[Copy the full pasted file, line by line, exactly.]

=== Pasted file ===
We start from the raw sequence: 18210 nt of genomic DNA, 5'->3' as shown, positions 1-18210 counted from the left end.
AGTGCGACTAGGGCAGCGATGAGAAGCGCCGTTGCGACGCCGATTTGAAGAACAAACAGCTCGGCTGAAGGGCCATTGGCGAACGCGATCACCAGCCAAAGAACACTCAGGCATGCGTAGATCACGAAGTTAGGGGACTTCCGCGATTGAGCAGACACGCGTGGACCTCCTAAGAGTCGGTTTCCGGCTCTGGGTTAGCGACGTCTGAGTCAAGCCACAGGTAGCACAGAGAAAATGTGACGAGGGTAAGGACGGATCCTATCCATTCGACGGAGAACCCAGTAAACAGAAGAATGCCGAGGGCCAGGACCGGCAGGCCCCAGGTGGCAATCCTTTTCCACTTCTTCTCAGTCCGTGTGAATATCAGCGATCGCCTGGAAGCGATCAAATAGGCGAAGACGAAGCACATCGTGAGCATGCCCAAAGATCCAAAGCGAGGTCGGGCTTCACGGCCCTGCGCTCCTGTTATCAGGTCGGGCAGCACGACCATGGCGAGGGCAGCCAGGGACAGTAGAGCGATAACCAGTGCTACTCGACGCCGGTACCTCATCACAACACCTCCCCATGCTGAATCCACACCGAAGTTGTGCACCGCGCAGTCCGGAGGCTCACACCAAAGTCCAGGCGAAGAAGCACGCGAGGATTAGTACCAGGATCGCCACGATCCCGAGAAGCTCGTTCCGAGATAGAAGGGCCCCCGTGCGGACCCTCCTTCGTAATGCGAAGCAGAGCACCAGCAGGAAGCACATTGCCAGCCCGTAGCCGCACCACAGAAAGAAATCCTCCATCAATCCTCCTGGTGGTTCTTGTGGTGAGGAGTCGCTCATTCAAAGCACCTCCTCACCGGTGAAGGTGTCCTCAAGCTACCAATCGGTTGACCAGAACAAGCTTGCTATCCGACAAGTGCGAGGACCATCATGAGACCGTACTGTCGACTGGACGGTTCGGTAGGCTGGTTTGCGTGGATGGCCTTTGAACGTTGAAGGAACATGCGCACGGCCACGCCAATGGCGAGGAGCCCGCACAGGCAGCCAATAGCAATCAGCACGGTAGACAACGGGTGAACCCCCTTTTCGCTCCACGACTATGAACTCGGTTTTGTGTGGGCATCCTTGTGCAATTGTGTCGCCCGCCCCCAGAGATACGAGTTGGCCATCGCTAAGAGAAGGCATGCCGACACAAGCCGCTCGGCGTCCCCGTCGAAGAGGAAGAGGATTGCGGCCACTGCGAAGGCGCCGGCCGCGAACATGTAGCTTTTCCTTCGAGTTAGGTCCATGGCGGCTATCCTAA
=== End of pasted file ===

We start from the raw sequence: 18210 nt of genomic DNA, 5'->3' as shown, positions 1-18210 counted from the left end.
AGTGCGACTAGGGCAGCGATGAGAAGCGCCGTTGCGACGCCGATTTGAAGAACAAACAGCTCGGCTGAAGGGCCATTGGCGAACGCGATCACCAGCCAAAGAACACTCAGGCATGCGTAGATCACGAAGTTAGGGGACTTCCGCGATTGAGCAGACACGCGTGGACCTCCTAAGAGTCGGTTTCCGGCTCTGGGTTAGCGACGTCTGAGTCAAGCCACAGGTAGCACAGAGAAAATGTGACGAGGGTAAGGACGGATCCTATCCATTCGACGGAGAACCCAGTAAACAGAAGAATGCCGAGGGCCAGGACCGGCAGGCCCCAGGTGGCAATCCTTTTCCACTTCTTCTCAGTCCGTGTGAATATCAGCGATCGCCTGGAAGCGATCAAATAGGCGAAGACGAAGCACATCGTGAGCATGCCCAAAGATCCAAAGCGAGGTCGGGCTTCACGGCCCTGCGCTCCTGTTATCAGGTCGGGCAGCACGACCATGGCGAGGGCAGCCAGGGACAGTAGAGCGATAACCAGTGCTACTCGACGCCGGTACCTCATCACAACACCTCCCCATGCTGAATCCACACCGAAGTTGTGCACCGCGCAGTCCGGAGGCTCACACCAAAGTCCAGGCGAAGAAGCACGCGAGGATTAGTACCAGGATCGCCACGATCCCGAGAAGCTCGTTCCGAGATAGAAGGGCCCCCGTGCGGACCCTCCTTCGTAATGCGAAGCAGAGCACCAGCAGGAAGCACATTGCCAGCCCGTAGCCGCACCACAGAAAGAAATCCTCCATCAATCCTCCTGGTGGTTCTTGTGGTGAGGAGTCGCTCATTCAAAGCACCTCCTCACCGGTGAAGGTGTCCTCAAGCTACCAATCGGTTGACCAGAACAAGCTTGCTATCCGACAAGTGCGAGGACCATCATGAGACCGTACTGTCGACTGGACGGTTCGGTAGGCTGGTTTGCGTGGATGGCCTTTGAACGTTGAAGGAACATGCGCACGGCCACGCCAATGGCGAGGAGCCCGCACAGGCAGCCAATAGCAATCAGCACGGTAGACAACGGGTGAACCCCCTTTTCGCTCCACGACTATGAACTCGGTTTTGTGTGGGCATCCTTGTGCAATTGTGTCGCCCGCCCCCAGAGATACGAGTTGGCCATCGCTAAGAGAAGGCATGCCGACACAAGCCGCTCGGCGTCCCCGTCGAAGAGGAAGAGGATTGCGGCCACTGCGAAGGCGCCGGCCGCGAACATGTAGCTTTTCCTTCGAGTTAGGTCCATGGCGGCTATCCTAA